Analysts at Stephens, Bank of America (NYSE: BAC), and other stock price rating departments have taken on a less optimistic viewpoint regarding Cal-Maine (NASDAQ: CALM). Shares of Cal-Maine are trading slightly lower during the after-market hours of Wednesday evening, showcasing an initial decline of 1.05% as the sentiment toward the stock's future potential is hammered by analyst expectations.
The thesis behind the bearish outlooks for the company stems from, of all things, the declines in egg prices. The business fundamentals remain untouched by these pivots; perhaps an outside factor, as uncontrollable as the cost of eggs, may not affect the valuation of the underlying business as much as markets seem to think initially.
Now that Cal-Maine's dividend yield has reached an all-time high level, offering equity investors an outstanding 19.7% annualized yield. There is a justifiable concern surrounding the sustainability of these dividend payouts; if the financial symptoms of the underlying business turn negative amid these analyst expectations, free cash flow may suffer to a point where management may need to reduce or postpone dividend payouts.
Despite these views, the consensus analyst rating for Cal-Maine lands to provide a potential 12% upside scenario from today's prices. Analysts may be looking for a catalyst since all target ranges land on the $50 per share mark.
Searching for Direction
Hovering over Cal-Maine's chart, investors will notice a few key trends. The stock reached an all-time high recently, peaking at $63.52 per share in December 2022. Seven months later, it has broken below a significant price level that investors may be looking to re-test to justify amplifying existing positions or even initiating new ones.
The $50.81 per share marks a 20% retracement from the all-time high price, a retracement considered by Wall Street to be an official 'Bear Market.' In the case of this individual stock, breaking below this price meant that the price officially entered a bearish trend.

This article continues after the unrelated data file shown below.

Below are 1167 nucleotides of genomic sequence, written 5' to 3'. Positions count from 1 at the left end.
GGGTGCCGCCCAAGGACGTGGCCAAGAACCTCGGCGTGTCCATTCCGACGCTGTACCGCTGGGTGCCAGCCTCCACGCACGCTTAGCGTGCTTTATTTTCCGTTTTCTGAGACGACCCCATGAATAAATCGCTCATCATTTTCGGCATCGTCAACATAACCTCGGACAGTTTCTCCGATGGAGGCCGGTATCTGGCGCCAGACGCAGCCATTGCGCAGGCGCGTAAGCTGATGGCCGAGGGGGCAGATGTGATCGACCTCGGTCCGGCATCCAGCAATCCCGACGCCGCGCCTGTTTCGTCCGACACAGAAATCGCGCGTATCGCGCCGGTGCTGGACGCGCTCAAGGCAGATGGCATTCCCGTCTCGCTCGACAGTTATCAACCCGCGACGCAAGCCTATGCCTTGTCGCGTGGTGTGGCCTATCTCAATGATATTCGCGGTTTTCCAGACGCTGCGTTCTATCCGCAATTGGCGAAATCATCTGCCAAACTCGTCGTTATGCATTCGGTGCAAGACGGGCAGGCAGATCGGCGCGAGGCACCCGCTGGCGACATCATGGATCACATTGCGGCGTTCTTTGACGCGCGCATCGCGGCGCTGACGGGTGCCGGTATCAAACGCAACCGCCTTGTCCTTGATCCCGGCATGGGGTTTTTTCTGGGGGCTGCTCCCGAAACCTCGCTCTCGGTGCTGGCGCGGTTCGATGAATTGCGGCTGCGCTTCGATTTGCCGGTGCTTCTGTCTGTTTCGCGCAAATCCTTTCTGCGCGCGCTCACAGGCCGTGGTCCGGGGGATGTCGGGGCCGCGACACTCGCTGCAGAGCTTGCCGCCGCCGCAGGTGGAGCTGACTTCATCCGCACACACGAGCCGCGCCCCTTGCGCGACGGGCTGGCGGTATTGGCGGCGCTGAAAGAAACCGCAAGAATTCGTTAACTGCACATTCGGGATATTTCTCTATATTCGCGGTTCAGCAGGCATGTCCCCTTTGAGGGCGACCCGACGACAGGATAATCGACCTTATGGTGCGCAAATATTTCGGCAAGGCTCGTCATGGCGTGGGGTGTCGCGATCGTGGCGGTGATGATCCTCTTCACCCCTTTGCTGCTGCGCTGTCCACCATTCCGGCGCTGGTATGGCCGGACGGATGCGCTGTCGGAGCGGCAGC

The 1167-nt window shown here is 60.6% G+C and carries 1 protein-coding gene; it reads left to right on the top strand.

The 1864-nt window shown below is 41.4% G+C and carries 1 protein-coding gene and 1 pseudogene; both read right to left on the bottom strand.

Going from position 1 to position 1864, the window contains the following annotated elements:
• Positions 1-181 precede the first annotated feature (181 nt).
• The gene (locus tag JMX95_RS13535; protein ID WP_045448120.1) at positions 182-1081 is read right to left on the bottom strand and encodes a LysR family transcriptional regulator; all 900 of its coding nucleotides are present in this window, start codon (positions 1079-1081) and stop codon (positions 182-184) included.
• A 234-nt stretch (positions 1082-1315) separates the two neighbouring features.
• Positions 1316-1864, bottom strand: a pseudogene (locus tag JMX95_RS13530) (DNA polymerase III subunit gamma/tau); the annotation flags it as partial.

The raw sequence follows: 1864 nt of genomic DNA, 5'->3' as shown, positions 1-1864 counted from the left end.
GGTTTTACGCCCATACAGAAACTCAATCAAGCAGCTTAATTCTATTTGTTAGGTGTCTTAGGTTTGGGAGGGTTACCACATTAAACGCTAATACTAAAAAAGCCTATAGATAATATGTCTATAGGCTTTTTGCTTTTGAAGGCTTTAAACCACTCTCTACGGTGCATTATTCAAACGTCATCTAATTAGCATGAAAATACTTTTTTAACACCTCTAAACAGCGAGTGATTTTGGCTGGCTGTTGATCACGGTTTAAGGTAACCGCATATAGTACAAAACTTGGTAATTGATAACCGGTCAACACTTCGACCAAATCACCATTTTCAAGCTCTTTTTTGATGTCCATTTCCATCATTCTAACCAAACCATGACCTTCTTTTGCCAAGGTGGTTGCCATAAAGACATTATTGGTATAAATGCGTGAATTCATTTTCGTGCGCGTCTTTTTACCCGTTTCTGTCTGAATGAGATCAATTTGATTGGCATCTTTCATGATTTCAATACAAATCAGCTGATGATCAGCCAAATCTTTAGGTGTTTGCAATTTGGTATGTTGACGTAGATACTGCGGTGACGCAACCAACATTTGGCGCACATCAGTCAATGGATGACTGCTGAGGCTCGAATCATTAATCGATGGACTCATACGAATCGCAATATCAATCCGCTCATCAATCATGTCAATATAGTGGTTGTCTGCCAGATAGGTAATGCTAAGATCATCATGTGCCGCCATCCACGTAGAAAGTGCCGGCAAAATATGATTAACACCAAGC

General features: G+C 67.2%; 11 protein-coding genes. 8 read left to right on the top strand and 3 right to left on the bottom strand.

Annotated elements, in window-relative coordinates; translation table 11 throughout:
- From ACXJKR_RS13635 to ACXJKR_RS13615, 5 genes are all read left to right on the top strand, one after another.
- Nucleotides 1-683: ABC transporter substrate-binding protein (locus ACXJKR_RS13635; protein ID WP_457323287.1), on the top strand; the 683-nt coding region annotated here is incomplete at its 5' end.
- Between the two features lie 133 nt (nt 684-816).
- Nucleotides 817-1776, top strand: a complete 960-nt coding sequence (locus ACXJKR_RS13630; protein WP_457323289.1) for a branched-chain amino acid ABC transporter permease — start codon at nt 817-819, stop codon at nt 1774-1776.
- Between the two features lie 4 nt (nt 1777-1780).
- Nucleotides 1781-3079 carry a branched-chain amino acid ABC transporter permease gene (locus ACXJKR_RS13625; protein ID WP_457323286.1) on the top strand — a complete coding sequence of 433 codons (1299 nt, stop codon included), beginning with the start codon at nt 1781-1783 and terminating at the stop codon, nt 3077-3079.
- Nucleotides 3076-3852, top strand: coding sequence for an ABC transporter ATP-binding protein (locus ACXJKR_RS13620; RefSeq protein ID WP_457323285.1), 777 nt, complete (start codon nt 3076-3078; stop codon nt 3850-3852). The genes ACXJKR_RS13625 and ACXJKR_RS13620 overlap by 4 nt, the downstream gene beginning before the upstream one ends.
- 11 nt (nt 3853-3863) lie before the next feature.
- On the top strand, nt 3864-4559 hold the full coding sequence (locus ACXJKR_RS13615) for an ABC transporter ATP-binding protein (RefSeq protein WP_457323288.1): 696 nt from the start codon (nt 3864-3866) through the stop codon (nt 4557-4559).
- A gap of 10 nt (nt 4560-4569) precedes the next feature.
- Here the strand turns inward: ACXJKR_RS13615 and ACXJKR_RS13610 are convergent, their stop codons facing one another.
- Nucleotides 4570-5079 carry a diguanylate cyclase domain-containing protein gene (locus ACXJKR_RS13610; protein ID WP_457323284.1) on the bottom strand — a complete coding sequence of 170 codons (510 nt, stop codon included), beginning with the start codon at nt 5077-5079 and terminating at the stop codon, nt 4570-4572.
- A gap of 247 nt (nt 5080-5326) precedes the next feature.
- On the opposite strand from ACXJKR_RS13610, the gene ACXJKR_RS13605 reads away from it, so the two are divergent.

Now that the stock has declined further below this 'Bear Market' marker, it is resting upon the level where a bullish pivot may be triggered. The heavily respected 200-day moving average is floating around today's prices, which may act as the ultimate test for whether the stock will make a U-turn or keep declining.
A foundation may be built around that Cal-Maine stock is trading at the lowest price-to-earnings ratio in the farm products industry. This makes it an attractive alternative for investors looking for exposure in the space. Comparing the price action and current valuation against a bigger-name competitor may give investors another perspective.
Tyson Foods (NYSE: TSN) has underperformed Cal-Maine by 32.4% during the past twelve months. This is initially positive for investors to lean on the fact that the stock has some momentum. However, it is essential when they realize that - despite this outperformance - Cal-Maine stock is still significantly cheaper than Tyson stock.
Cal-Maine trades at a mind-boggling P/E ratio of only 2.9x, while Tyson stock trades at a higher 12.0x. This translates into a four-fold price premium for a company that did not outperform a smaller competitor, and it subsequently means that Cal-Maine investors may be holding the industry gem.
According to management's investor day presentation, the current capital allocation program for the company implies that a third of all net income generates will be going toward dividend payouts.
This directly ties the risk of earnings affecting the dividend payout, especially now that investors know the risks that falling egg prices may pose for the underlying business. However, some participants may need to include that management has been preparing for such a down cycle, as they described during a whole slide of the presentation and other subtle hints.
Enabled by 2022 full of spiking egg prices, trends that continued well into the first half of 2023, Cal-Maine was able to utilize these excess cash flows to scale up their production facilities and networks.
As underlying operations were forced to scale up amid rising demand, achieving economies of scale has opened up the company's risk diversification path. This dynamic poses a headwind to challenge analyst theses pointing to declining egg prices, which can subsequently impact Cal-Maine's bottom line and dividend payout.
The dividend may be cut to reflect a normalized yield, and the price may bounce upward from these significant support levels, which would also normalize the work, whatever the case may be. However, the likelihood of a disastrous outcome remains lower.